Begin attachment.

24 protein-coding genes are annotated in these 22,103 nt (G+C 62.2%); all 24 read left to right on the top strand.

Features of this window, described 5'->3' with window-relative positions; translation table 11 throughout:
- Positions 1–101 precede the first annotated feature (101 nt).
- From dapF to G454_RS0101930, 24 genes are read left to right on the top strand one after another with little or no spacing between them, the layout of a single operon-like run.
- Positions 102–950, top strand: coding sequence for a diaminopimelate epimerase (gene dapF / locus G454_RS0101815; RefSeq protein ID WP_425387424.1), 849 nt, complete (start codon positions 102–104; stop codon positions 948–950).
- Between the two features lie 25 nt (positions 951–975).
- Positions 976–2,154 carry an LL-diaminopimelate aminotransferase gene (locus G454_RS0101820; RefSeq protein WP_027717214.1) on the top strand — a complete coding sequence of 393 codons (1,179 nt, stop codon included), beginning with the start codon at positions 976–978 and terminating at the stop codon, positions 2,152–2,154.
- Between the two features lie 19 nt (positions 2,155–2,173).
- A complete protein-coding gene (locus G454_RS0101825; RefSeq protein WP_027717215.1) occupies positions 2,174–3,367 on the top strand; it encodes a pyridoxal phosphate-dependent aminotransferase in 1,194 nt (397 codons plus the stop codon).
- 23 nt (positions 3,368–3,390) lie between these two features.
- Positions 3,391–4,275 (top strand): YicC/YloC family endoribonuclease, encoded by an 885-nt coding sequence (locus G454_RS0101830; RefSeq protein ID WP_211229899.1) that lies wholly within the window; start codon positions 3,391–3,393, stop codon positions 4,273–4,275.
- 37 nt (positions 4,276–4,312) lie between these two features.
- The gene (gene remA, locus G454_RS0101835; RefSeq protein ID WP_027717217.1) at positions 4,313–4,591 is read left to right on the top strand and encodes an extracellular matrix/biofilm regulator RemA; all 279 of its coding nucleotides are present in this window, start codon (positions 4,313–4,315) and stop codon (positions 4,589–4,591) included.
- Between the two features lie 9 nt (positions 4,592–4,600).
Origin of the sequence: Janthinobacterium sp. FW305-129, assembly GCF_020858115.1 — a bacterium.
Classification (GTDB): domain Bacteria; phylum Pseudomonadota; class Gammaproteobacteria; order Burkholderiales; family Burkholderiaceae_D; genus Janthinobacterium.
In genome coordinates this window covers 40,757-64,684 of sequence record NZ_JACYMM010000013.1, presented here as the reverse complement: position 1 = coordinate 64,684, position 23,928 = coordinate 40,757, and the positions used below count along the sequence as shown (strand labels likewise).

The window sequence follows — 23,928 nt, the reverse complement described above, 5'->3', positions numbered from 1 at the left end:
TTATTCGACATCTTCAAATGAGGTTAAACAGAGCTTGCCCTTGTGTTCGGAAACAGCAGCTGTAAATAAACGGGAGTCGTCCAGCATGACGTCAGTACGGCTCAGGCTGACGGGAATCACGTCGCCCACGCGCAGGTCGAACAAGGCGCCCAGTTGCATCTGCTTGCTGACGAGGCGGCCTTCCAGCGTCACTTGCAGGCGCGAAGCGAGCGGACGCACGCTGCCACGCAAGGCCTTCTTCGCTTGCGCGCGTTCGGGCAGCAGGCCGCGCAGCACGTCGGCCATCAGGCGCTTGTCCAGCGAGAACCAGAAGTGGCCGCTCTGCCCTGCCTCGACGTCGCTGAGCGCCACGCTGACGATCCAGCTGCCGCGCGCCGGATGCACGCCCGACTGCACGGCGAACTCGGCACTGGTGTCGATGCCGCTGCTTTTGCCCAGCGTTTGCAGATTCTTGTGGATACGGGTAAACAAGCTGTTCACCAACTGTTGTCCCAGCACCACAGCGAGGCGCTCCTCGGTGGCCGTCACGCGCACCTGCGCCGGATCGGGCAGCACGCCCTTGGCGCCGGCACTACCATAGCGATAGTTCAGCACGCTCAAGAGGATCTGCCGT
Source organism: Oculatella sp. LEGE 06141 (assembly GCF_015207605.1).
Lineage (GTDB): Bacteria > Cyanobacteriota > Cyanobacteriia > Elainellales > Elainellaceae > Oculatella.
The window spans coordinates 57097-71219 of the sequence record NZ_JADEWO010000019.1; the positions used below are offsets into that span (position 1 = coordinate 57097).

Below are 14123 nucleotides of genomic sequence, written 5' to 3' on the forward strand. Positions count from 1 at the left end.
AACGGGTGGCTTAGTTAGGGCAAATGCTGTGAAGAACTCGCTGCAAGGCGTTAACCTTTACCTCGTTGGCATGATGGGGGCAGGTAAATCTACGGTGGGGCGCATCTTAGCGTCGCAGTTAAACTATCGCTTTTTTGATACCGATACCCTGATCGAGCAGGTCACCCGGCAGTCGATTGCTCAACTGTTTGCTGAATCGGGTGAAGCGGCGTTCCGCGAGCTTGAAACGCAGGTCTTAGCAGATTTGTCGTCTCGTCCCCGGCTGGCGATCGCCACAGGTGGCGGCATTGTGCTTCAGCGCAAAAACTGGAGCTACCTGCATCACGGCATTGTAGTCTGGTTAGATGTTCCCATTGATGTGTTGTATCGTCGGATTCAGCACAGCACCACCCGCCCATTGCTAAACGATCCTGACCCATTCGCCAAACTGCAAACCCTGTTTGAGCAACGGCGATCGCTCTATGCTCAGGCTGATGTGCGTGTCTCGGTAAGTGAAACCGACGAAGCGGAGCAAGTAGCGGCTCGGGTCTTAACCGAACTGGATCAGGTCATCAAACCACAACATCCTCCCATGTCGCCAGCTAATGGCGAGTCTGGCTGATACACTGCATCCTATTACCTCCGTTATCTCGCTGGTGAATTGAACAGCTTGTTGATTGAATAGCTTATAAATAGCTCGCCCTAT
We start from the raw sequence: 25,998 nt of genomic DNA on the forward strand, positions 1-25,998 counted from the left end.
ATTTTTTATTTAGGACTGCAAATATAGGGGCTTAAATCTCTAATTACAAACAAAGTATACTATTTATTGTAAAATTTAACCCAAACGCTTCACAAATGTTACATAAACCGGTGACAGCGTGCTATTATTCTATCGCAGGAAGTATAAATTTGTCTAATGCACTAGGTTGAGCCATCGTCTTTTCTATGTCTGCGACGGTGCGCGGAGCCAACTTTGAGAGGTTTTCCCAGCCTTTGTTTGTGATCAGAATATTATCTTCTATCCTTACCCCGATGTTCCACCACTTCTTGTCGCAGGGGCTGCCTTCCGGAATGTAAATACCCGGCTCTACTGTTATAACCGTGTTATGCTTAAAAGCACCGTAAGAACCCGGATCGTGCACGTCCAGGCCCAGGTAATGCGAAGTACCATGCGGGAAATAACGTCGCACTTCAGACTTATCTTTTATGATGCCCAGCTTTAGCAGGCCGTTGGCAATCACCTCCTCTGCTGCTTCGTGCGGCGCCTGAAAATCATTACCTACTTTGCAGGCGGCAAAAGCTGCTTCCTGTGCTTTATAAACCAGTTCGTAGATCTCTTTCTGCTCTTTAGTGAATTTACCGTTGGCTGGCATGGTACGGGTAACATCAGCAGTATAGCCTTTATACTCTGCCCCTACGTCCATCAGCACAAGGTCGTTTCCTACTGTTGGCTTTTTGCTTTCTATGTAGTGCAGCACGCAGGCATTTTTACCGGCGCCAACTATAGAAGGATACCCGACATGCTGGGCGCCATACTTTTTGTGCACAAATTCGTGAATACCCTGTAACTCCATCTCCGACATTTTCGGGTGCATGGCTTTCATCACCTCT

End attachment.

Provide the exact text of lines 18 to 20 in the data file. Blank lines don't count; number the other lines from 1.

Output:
The window sequence follows — 23,928 nt, the reverse complement described above, 5'->3', positions numbered from 1 at the left end:
TTATTCGACATCTTCAAATGAGGTTAAACAGAGCTTGCCCTTGTGTTCGGAAACAGCAGCTGTAAATAAACGGGAGTCGTCCAGCATGACGTCAGTACGGCTCAGGCTGACGGGAATCACGTCGCCCACGCGCAGGTCGAACAAGGCGCCCAGTTGCATCTGCTTGCTGACGAGGCGGCCTTCCAGCGTCACTTGCAGGCGCGAAGCGAGCGGACGCACGCTGCCACGCAAGGCCTTCTTCGCTTGCGCGCGTTCGGGCAGCAGGCCGCGCAGCACGTCGGCCATCAGGCGCTTGTCCAGCGAGAACCAGAAGTGGCCGCTCTGCCCTGCCTCGACGTCGCTGAGCGCCACGCTGACGATCCAGCTGCCGCGCGCCGGATGCACGCCCGACTGCACGGCGAACTCGGCACTGGTGTCGATGCCGCTGCTTTTGCCCAGCGTTTGCAGATTCTTGTGGATACGGGTAAACAAGCTGTTCACCAACTGTTGTCCCAGCACCACAGCGAGGCGCTCCTCGGTGGCCGTCACGCGCACCTGCGCCGGATCGGGCAGCACGCCCTTGGCGCCGGCACTACCATAGCGATAGTTCAGCACGCTCAAGAGGATCTGCCGT
Source organism: Oculatella sp. LEGE 06141 (assembly GCF_015207605.1).